Manifestations

Tumor Risk Youngest/Average Age at Diagnosis (Years)
CNS HB

Cerebellum
Brain stem
Spinal

60% – 80%

44% – 72%
10% – 25%
13% – 50%

09 / 30

09 / 31
12 / 32
08 / 33

Retinal angioma / HB 25% – 60% 00 / 25
Kidney

Cysts
RCC

25% – 75%

42%
17% – 70%

12 / 39

12 / 37
13 / 44

PHEO 10% – 25% 02 / 27
ELST 10% – 15% 06 / 22
Pancreas

Cysts
NET

35% – 75%

21%
10% – 17%

05 / 36

05 / 33
16 / 35

Papillary cystadenoma

Epididymis
Adnexa

25% – 60%
10%
17 / 24
16 / unknown

Therapeutic Considerations

CNS Hemangioblastomas

  • Complete surgical removal of symptomatic HB

  • The surgical removal of asymptomatic HB is controversial.

  • Spinal cord cysts should be surgically removed.

  • Arterial embolization prior to surgery may be helpful.

Retinal Hemangioblastomas

  • Prospective treatment of retinal (not optic nerve) angiomas is favored.

  • Therapeutic options include diathermia, xenon, laser coagulation, and cryocoagulation – with varying success depending on the location, size, and number of lesions concerned.

  • External beam radiotherapy is another option if standard therapy is unsuccessful.

Renal Cell Carcinoma

  • Early surgical treatment:

    • Preserving the kidneys or as a partial nephrectomy if possible
    • Adrenal glands should remain in situ.
  • Cryoablation or radiofrequency ablation are options for small tumors (< 3 cm).

  • Kidney transplant if a bilateral nephrectomy is necessary

Pheochromocytomas

  • Surgical treatment

  • α and β-adrenergic blocking is helpful even if there is no hypertension.

  • A partial adrenalectomy is the treatment of choice for children and can also be considered for adults.

Pancreatic Cysts and NET

  • Cysts generally do not require surgically removal.

  • Surgical treatment should be performed on tumors ≥ 3 cm, when there is a mutation in exon 3, or with a doubling time of < 500 days

Endolymphatic Sac Tumors

  • Early surgical treatment, taking into account the potential for postoperative deafness

Papillary Cystadenomas

  • Surgical treatment is generally not necessary if they are not causing symptoms or threatening fertility.

Surveillance Recommendations

Surveillance Recommendations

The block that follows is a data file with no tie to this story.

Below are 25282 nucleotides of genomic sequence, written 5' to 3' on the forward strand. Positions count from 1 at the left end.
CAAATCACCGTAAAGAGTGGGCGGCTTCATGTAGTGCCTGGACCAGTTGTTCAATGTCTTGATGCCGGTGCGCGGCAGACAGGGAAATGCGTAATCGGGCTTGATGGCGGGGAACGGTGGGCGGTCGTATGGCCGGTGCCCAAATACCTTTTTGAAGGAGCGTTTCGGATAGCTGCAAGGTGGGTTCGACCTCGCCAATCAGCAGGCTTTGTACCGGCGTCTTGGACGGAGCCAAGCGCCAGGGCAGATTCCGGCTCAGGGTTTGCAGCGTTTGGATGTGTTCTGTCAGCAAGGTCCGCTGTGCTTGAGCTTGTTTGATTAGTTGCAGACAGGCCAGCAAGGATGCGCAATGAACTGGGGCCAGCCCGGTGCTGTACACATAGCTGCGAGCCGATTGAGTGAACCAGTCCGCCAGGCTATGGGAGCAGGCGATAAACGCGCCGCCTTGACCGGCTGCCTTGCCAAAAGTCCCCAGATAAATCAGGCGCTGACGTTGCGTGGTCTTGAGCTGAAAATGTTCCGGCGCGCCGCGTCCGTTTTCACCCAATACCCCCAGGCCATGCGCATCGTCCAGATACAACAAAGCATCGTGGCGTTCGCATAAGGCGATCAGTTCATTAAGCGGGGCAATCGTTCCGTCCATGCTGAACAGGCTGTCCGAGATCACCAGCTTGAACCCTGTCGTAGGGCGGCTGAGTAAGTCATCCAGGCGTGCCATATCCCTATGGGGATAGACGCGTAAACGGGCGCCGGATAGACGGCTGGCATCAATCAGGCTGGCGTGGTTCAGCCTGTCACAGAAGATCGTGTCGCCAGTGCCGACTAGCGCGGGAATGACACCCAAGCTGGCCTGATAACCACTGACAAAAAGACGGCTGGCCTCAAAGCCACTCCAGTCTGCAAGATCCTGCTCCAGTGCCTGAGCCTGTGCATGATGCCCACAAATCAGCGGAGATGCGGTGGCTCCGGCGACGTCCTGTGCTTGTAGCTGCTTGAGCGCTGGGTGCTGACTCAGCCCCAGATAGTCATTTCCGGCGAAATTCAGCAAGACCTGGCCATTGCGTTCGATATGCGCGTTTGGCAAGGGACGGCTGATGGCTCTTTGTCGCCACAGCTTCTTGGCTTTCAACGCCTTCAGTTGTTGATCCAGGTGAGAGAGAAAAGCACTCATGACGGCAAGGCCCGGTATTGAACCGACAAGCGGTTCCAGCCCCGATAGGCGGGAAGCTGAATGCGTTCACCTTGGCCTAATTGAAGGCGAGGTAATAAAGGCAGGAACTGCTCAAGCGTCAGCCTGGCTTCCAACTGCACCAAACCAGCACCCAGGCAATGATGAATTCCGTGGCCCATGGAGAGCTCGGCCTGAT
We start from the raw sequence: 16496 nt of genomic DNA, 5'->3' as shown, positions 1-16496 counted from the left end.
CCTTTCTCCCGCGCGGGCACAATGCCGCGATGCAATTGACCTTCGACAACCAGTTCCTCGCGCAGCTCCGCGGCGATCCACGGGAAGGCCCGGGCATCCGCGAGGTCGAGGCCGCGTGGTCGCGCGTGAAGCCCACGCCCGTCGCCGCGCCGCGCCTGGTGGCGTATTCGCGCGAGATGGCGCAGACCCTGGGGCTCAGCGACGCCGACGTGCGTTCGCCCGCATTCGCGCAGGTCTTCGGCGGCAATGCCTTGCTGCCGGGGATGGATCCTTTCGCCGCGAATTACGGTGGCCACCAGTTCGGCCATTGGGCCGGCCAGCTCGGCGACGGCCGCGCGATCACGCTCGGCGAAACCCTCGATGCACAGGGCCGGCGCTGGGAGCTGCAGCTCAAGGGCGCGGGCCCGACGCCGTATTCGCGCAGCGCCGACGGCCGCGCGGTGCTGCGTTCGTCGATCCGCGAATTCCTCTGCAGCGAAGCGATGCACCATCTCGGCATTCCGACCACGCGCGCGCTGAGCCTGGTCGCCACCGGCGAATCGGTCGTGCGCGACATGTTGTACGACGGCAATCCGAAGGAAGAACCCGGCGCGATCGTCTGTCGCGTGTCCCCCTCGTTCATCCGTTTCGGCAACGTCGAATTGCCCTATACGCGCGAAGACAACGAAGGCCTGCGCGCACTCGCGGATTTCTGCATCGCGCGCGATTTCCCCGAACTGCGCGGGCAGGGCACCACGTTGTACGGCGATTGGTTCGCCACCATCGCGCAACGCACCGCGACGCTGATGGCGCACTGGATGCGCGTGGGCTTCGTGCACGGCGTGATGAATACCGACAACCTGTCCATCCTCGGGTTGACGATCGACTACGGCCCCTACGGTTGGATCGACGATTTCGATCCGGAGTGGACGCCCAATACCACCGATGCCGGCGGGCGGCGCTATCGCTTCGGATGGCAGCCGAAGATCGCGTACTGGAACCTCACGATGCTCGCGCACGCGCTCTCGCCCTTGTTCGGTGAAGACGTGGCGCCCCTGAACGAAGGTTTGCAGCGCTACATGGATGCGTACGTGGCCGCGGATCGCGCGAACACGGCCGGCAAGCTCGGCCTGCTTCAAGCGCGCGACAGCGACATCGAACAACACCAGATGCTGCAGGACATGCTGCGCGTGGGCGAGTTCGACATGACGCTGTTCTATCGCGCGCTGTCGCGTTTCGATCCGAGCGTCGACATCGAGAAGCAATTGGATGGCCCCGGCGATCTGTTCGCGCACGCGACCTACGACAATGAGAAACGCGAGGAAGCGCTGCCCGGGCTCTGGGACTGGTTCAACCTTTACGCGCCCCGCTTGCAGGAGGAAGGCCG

Regardless of age, every individual suffering from Von Hippel-Lindau syndrome should undergo annual clinical examinations which include blood pressure checks, neurological examinations, and evaluations to detect visual or auditory deterioration. In addition, people with VHL should be informed about the symptoms and signs of the disease. It would be ideal for all VHL patients to be treated by a physician who is familiar with Von Hippel-Lindau syndrome and has access to a multidisciplinary team.

Concerning the individual manifestations as part of VHL, the American Association for Cancer Research (AACR) makes the following surveillance recommendations:

Retinal Hemangioblastomas

  • Annual ophthalmological examination, including retinal diagnostics starting at birth

Pheochromocytomas

  • Blood pressure checks at every medical checkup starting at 2 years of age

  • Annual free plasma metanephrine levels (PFM) or fractionated metanephrines in 24-hour urine starting from 2 years of age:

    • If the PFM ≥ 4x the reference value: Reconcile with PHEO, imaging to determine the location should follow.
    • If the PFM 2x-4x the reference value: Repeat the examination in 2 months.
    • If the PFM increases marginally: Repeat the examination in 6 months (or conduct a clonidine suppression test to rule out false positives).

Endolymphatic Sac Tumors

  • Every two years, with an audiogram starting at 5 years of age

CNS Hemangioblastomas

  • Every two years (or annually for adults if necessary), a cranial MRI with and without contrast agent and thin-layer images of the internal auditory canal should be performed from 8 years of age

  • Every two years (or annually for adults if necessary), a spinal MRI with contrast agent should be performed from 8 years of age

Renal Cell Carcinoma

  • Annual abdominal MRI from 10 years of age (may be conducted together with screening for pancreatic NET)

Pancreatic Neuroendocrine Tumors

  • Annual abdominal MRI from 10 years of age (may be conducted together with screening for renal cell carcinomas)

Additional Information

Open Clinical Trials / Registries

There are currently no open clinical trials/registries for patients with Von Hippel-Lindau syndrome that we can recommend to you for more information.

Support Groups